when making wine from Brehms frozen must (typically high quality fruit) they get that cold soak byproduct from thawing. So to any Brehms frozen must makers, (@stickman lookikg your way) do you utilize enzymes or na?
(@Kitchen i just figured to piggyback your thread rather than start a new one. Pls pardon my hijacking)
 

Kitchen

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I was thinking of doing something like that -- cut open gallon water jugs, sterilize, fill with grape pulp, and freeze. Drop the frozen blocks into the wine periodically, making more as necessary.

That might have taken effort I may not have the time for. After reading a chat session with Frank Musto on WineMakerMag, I purchased Scottzyme Color Pro, which is supposed to extract more color and tannins. I'm giving that a shot this year.
I have the added advantage of working from home about 60% of the time, so I can break periodically to swap out bottles of water. I would recommend that you use large water bottles you would get at a convenience store made of stronger plastic with better caps. The gallon jugs tend to open too easily and can rupture, especially from the force of water expanding while freezing.

I have read that cold soaking does more then just color extraction, but helps with flavor development and mouth feel as well, but could be detramential depending on the variatel. Supposedly Malbec suffers from a cold soak whereas Pinot Noir develops a much better quality with 7 days of cold soaking. I plan on doing a 7 day cold soak with the PN grapes I have coming this week. I will also be doing a 50% whole cluster with the PN along with a 10% soignée.

Here's hoping the PH is where I need it to be, otherwise I got some math ahead of me to figure out how adjust knowing I can do a accurate test with half the berries not crushed.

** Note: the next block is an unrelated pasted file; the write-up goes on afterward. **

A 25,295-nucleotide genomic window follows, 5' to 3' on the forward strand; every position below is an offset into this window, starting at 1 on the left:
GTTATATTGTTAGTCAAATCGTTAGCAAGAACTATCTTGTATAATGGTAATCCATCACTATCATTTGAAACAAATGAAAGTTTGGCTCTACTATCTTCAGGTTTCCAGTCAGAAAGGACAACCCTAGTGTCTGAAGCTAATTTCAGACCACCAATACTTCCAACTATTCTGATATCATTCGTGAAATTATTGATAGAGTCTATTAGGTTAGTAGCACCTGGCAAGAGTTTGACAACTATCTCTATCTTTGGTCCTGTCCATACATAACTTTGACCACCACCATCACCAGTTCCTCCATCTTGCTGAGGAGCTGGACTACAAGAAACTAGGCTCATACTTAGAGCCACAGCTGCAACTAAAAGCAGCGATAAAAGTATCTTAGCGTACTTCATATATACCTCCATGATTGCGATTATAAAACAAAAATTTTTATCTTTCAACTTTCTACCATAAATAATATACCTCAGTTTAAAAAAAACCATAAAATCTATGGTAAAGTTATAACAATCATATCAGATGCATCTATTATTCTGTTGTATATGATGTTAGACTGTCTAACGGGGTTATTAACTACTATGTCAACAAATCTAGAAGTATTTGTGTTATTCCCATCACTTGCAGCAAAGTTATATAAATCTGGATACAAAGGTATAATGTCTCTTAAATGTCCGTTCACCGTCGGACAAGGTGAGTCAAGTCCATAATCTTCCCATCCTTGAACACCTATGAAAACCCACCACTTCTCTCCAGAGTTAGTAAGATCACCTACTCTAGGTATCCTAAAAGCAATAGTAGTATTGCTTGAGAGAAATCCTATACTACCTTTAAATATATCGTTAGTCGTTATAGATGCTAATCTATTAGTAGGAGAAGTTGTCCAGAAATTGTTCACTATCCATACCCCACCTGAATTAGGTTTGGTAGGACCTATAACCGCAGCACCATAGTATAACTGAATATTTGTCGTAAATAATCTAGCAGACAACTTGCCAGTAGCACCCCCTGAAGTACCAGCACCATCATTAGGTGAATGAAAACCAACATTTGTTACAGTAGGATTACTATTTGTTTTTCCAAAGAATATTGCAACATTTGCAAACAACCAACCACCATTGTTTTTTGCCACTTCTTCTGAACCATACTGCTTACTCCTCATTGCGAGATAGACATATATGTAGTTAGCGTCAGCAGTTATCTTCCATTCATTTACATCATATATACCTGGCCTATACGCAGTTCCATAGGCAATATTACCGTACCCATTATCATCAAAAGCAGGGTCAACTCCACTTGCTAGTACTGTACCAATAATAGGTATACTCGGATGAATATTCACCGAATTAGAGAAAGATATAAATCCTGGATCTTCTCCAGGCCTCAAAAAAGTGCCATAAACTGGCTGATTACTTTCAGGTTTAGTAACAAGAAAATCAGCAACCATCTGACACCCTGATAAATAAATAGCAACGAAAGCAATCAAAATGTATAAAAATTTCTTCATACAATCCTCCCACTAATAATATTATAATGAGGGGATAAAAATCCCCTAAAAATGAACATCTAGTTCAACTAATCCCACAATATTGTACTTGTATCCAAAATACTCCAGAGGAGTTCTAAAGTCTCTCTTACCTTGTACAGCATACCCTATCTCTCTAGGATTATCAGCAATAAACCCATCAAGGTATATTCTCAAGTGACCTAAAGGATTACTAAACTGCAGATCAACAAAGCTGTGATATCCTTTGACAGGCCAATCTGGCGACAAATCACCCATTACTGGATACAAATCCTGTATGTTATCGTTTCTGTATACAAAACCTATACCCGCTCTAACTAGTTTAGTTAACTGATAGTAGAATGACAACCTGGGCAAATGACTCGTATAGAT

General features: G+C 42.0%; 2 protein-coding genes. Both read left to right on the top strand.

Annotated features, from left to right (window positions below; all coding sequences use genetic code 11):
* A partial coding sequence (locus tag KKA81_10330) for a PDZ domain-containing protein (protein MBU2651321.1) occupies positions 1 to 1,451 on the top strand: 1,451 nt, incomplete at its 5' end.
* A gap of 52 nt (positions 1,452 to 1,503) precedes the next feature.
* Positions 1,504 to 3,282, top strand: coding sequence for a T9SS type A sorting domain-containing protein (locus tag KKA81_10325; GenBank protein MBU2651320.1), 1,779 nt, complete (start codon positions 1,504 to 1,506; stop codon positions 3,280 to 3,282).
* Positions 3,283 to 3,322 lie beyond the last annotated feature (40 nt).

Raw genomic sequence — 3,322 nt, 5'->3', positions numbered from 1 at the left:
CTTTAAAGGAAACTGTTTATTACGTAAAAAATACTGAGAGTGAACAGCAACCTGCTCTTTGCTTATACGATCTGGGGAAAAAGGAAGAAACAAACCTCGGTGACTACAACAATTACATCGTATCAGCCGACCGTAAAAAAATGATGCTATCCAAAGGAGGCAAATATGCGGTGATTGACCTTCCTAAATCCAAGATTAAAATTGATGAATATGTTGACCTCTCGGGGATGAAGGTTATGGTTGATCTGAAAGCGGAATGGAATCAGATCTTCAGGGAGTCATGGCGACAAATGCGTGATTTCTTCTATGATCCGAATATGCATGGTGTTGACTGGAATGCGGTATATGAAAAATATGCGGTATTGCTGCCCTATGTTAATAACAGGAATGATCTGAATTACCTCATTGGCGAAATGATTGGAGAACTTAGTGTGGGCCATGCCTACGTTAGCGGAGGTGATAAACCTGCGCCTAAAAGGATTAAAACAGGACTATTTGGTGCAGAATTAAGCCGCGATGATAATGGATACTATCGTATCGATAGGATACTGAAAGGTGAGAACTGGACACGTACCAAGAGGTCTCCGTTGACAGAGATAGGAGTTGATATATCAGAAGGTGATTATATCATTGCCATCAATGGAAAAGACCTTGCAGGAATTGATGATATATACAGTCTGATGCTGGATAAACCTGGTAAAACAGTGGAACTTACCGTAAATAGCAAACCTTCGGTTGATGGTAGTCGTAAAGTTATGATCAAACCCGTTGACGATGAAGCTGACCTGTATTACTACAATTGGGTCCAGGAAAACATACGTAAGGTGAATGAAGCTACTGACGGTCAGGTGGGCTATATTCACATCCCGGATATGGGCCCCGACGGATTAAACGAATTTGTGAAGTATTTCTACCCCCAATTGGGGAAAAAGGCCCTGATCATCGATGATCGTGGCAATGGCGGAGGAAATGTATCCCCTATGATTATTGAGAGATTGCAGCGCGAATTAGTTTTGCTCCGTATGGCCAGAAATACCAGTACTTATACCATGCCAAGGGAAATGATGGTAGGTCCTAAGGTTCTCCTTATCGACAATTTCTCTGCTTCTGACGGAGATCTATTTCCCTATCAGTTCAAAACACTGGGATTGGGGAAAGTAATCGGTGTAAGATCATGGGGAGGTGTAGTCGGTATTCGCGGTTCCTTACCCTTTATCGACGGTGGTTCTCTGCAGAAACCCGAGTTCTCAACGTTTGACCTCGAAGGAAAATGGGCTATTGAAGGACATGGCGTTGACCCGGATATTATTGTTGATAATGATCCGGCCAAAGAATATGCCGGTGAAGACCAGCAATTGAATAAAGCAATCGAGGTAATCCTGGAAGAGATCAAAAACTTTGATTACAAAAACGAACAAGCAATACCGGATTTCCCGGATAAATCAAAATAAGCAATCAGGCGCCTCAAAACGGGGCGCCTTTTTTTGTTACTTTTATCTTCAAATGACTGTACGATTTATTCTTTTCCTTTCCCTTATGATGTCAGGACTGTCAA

FYI, solids dispersed in a liquid largely help insulate the liquid, so it is easier to keep must at stable temps.

With the Cab Sav Merlot blend I started, the juice went from white to almost purple after three days of cold soak. I right now have it fermenting at 86F and it is only getting darker and darker.
 

stickman

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Normally with a cold soak you get the water soluble tannin as well as color and other compounds, it's not normally harsh at this stage. I generally use enzymes with my Cab blends, though in 2017 I omitted enzymes because the harvest was delayed a couple of weeks due to the fires, so the fruit was very ripe. I want the color and tannin in my wine, it has to be able to handle nearly two years bulk aging in an O2 permeable tank, so I don't worry about enzymes causing too much extraction. I think the press timing is more important with respect to tannin extraction; when the ABV starts to rise so does tannin extraction. So much depends on the grapes, where they are grown, harvest conditions, etc., very dark wine can tolerate more tannin and still have a nice texture. Over extracting tannin causing rough wine is more of a problem with lightly colored grapes. Like everything with wine, all you can do is try it for yourself and see if you like the results, unfortunately with a red wine, it could take three or more years before you know if you made the right choices in the cellar.